Editor: This week, HMV announced a controversial new plan to expand its store estate, opening 10 new stores including a search for a new London flagship site, following the closure of HMV’s Oxford Street store back in 2018 when the company fell into administration (‘HMV seeks 10 new store locations’).
Whether the organisation goes back into administration depends entirely on how willing it is to diversify and adapt. The reality is that any business – of any size and in any sector – needs to be agile and respond to changing market conditions. Rather than becoming complacent, businesses need to listen to their customers and look at the state of the current market if they are to understand how to keep pace with changing demands.
Frustratingly, HMV seems to have learned very little from its previous dabbles with administration. In 2013 and 2018, it was like watching a sequel of the video rental chain Blockbuster failing to identify Netflix as a threat and diversify.
HMV had the potential to utilise its heritage and leverage its brand recognition to create an online platform that competed with Apple Music and Spotify. Instead, it has chosen to romanticise the past by backing a 100-year high street status quo, which was clearly on the decline even before the pandemic.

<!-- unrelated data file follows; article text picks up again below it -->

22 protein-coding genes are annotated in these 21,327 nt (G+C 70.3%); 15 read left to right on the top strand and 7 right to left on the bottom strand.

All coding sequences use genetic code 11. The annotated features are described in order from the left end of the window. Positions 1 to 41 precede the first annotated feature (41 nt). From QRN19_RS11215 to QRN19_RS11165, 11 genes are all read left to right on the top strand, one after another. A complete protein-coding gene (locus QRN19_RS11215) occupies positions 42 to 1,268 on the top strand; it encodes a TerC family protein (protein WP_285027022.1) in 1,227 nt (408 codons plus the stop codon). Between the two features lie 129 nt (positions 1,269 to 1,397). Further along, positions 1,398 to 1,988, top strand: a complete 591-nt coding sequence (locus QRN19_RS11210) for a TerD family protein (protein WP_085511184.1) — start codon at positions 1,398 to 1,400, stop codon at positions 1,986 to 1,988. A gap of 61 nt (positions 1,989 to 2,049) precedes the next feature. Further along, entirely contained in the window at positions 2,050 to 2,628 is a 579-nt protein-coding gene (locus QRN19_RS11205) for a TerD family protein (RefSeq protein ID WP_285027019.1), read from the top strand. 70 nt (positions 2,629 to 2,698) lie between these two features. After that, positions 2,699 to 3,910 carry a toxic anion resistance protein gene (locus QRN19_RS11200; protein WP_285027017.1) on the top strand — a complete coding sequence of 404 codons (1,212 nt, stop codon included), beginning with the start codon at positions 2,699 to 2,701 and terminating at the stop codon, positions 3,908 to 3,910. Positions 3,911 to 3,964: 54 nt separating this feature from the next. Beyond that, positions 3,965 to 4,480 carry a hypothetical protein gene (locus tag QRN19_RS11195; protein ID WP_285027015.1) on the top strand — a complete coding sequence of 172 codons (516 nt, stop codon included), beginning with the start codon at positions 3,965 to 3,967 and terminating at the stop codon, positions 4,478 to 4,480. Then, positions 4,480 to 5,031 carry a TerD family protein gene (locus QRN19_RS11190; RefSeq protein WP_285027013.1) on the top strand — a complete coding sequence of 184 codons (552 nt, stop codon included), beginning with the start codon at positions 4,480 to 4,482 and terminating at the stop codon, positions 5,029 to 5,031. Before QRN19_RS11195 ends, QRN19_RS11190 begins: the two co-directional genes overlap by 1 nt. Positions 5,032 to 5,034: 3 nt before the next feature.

CD and DVD sales have no future, shown by supermarket giants such as Sainsbury’s deciding to stop selling them amid competition from streaming platforms. Streaming is the way forward; Spotify is one of the most successful music services out there and has claimed 36% of the global streaming market. This comes down to the fact that consumers want quick, easy and accessible content.
One thing the online revolution has made clear is that customers want to feel a close connection with the brands they are aligned with. While vinyl has experienced a surge in popularity among younger and older generations, this popularity is not mainstream, but rather driven by a niche group of music fans who see it as part of a collector’s experience.
HMV’s decision to risk it all by backing the high street and vinyl sales shows a reluctance to learn from past mistakes and get with the times. Moreover, the fact HMV is not looking to sign any long-term deals suggests it is itself not 100% certain about the future of the high street, so the move seems like utter madness to me.
Neil Debenham, entrepreneur, investor and business troubleshooter